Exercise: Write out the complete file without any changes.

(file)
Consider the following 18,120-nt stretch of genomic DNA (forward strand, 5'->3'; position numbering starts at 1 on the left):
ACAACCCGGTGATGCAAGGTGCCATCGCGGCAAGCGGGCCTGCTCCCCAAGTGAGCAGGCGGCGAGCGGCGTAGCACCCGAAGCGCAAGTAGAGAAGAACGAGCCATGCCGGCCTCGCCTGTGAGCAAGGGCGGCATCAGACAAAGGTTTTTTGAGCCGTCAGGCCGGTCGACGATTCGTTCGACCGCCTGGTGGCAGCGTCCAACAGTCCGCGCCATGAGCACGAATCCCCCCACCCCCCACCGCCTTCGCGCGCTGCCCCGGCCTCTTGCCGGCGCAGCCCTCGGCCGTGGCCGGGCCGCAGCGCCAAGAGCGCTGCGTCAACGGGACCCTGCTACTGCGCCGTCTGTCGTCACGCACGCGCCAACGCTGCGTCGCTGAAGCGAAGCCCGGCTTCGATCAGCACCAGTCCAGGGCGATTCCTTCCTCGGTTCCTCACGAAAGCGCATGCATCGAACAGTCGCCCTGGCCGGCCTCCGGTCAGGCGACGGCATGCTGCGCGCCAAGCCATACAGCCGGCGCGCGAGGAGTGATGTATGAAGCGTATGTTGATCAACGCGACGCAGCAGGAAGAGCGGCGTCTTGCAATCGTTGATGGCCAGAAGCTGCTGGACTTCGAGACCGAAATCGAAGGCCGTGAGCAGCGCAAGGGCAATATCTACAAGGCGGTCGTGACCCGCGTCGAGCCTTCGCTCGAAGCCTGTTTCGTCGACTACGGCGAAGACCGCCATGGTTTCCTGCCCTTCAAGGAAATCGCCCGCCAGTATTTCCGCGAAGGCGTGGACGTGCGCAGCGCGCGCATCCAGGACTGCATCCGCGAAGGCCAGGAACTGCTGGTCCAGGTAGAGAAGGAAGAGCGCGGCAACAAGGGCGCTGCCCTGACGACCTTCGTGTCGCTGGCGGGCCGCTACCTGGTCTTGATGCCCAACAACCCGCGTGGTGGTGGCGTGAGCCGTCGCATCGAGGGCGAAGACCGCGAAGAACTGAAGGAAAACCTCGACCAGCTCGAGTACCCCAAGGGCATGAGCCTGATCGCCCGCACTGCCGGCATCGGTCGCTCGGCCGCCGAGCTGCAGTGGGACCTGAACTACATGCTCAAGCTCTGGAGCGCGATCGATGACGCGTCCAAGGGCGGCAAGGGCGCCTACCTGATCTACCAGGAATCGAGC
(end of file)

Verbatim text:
Consider the following 18,120-nt stretch of genomic DNA (forward strand, 5'->3'; position numbering starts at 1 on the left):
ACAACCCGGTGATGCAAGGTGCCATCGCGGCAAGCGGGCCTGCTCCCCAAGTGAGCAGGCGGCGAGCGGCGTAGCACCCGAAGCGCAAGTAGAGAAGAACGAGCCATGCCGGCCTCGCCTGTGAGCAAGGGCGGCATCAGACAAAGGTTTTTTGAGCCGTCAGGCCGGTCGACGATTCGTTCGACCGCCTGGTGGCAGCGTCCAACAGTCCGCGCCATGAGCACGAATCCCCCCACCCCCCACCGCCTTCGCGCGCTGCCCCGGCCTCTTGCCGGCGCAGCCCTCGGCCGTGGCCGGGCCGCAGCGCCAAGAGCGCTGCGTCAACGGGACCCTGCTACTGCGCCGTCTGTCGTCACGCACGCGCCAACGCTGCGTCGCTGAAGCGAAGCCCGGCTTCGATCAGCACCAGTCCAGGGCGATTCCTTCCTCGGTTCCTCACGAAAGCGCATGCATCGAACAGTCGCCCTGGCCGGCCTCCGGTCAGGCGACGGCATGCTGCGCGCCAAGCCATACAGCCGGCGCGCGAGGAGTGATGTATGAAGCGTATGTTGATCAACGCGACGCAGCAGGAAGAGCGGCGTCTTGCAATCGTTGATGGCCAGAAGCTGCTGGACTTCGAGACCGAAATCGAAGGCCGTGAGCAGCGCAAGGGCAATATCTACAAGGCGGTCGTGACCCGCGTCGAGCCTTCGCTCGAAGCCTGTTTCGTCGACTACGGCGAAGACCGCCATGGTTTCCTGCCCTTCAAGGAAATCGCCCGCCAGTATTTCCGCGAAGGCGTGGACGTGCGCAGCGCGCGCATCCAGGACTGCATCCGCGAAGGCCAGGAACTGCTGGTCCAGGTAGAGAAGGAAGAGCGCGGCAACAAGGGCGCTGCCCTGACGACCTTCGTGTCGCTGGCGGGCCGCTACCTGGTCTTGATGCCCAACAACCCGCGTGGTGGTGGCGTGAGCCGTCGCATCGAGGGCGAAGACCGCGAAGAACTGAAGGAAAACCTCGACCAGCTCGAGTACCCCAAGGGCATGAGCCTGATCGCCCGCACTGCCGGCATCGGTCGCTCGGCCGCCGAGCTGCAGTGGGACCTGAACTACATGCTCAAGCTCTGGAGCGCGATCGATGACGCGTCCAAGGGCGGCAAGGGCGCCTACCTGATCTACCAGGAATCGAGC